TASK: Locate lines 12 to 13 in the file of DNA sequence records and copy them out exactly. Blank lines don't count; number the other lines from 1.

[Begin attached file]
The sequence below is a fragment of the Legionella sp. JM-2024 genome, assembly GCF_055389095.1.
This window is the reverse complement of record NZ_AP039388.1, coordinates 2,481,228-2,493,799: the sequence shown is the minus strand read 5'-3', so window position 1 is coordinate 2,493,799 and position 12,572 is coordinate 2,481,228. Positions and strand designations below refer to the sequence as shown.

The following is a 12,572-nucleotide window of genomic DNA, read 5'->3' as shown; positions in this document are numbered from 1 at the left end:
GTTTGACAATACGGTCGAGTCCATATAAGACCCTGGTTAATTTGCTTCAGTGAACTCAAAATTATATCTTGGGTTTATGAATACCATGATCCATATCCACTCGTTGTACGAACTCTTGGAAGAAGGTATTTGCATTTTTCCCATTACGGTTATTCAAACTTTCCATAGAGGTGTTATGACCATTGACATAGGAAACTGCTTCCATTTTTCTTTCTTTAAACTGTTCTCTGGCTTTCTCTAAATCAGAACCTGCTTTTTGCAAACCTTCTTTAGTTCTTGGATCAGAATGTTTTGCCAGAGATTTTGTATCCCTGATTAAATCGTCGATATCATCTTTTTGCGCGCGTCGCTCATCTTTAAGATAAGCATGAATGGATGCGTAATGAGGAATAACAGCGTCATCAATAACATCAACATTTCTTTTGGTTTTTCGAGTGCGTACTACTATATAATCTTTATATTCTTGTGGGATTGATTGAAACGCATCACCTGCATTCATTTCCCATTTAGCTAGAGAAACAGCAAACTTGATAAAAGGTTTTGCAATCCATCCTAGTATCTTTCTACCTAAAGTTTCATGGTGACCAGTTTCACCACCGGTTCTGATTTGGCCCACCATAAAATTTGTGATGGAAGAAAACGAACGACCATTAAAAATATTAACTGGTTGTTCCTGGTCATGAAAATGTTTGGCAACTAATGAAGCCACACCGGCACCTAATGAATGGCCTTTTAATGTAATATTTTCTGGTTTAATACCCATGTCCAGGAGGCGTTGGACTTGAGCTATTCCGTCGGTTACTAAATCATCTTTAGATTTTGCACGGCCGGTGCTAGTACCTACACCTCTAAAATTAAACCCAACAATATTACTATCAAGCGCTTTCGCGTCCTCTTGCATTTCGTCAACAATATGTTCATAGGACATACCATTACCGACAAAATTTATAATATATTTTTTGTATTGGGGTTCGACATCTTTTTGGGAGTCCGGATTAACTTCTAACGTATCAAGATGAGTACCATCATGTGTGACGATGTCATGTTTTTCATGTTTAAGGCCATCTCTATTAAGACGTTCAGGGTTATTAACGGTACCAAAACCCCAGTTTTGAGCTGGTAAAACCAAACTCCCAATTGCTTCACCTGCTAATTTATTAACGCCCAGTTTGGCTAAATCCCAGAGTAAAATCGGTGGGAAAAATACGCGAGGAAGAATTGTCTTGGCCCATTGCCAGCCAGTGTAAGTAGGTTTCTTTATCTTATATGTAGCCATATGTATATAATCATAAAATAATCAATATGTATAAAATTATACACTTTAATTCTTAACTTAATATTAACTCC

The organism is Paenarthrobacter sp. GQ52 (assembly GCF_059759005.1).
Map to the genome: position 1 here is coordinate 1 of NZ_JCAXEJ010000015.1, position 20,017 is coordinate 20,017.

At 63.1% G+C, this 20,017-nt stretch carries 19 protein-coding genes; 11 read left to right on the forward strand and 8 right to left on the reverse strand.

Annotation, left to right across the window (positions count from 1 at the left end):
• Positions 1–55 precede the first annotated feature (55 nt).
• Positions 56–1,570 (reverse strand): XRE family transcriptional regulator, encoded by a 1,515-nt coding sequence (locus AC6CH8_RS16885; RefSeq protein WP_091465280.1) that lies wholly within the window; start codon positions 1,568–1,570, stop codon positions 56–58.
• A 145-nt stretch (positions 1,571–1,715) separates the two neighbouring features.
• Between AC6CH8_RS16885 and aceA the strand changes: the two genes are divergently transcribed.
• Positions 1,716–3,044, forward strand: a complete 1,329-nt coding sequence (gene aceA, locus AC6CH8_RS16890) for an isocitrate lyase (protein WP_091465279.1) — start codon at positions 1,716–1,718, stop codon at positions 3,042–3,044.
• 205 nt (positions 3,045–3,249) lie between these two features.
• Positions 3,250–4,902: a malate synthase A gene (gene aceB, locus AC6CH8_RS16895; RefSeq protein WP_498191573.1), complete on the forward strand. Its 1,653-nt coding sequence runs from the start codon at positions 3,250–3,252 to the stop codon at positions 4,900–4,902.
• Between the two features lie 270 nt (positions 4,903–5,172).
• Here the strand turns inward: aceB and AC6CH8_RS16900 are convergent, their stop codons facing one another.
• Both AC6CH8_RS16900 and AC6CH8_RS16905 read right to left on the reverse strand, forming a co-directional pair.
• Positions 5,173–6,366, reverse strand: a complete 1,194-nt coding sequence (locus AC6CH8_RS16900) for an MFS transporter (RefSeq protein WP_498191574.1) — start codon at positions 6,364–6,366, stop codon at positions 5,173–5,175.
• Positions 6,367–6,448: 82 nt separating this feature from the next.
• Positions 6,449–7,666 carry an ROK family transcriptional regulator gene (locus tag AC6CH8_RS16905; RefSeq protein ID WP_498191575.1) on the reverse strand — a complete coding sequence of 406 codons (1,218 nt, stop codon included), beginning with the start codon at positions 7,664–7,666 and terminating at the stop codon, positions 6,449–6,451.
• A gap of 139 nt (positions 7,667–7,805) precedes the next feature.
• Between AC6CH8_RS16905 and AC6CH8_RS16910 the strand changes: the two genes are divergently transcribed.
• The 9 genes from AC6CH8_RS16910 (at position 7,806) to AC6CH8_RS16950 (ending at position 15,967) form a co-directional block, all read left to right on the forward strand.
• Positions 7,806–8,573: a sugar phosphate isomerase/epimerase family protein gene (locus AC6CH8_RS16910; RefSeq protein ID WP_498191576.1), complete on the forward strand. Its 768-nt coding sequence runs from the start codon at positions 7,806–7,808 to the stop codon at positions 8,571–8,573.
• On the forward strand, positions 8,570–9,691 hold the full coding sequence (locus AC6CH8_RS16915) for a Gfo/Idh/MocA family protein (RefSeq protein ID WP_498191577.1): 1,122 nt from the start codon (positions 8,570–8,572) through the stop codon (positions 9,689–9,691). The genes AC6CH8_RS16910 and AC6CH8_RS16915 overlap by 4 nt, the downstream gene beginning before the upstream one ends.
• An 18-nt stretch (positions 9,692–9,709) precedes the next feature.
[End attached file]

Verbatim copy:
• Between AC6CH8_RS16885 and aceA the strand changes: the two genes are divergently transcribed.
• Positions 1,716–3,044, forward strand: a complete 1,329-nt coding sequence (gene aceA, locus AC6CH8_RS16890) for an isocitrate lyase (protein WP_091465279.1) — start codon at positions 1,716–1,718, stop codon at positions 3,042–3,044.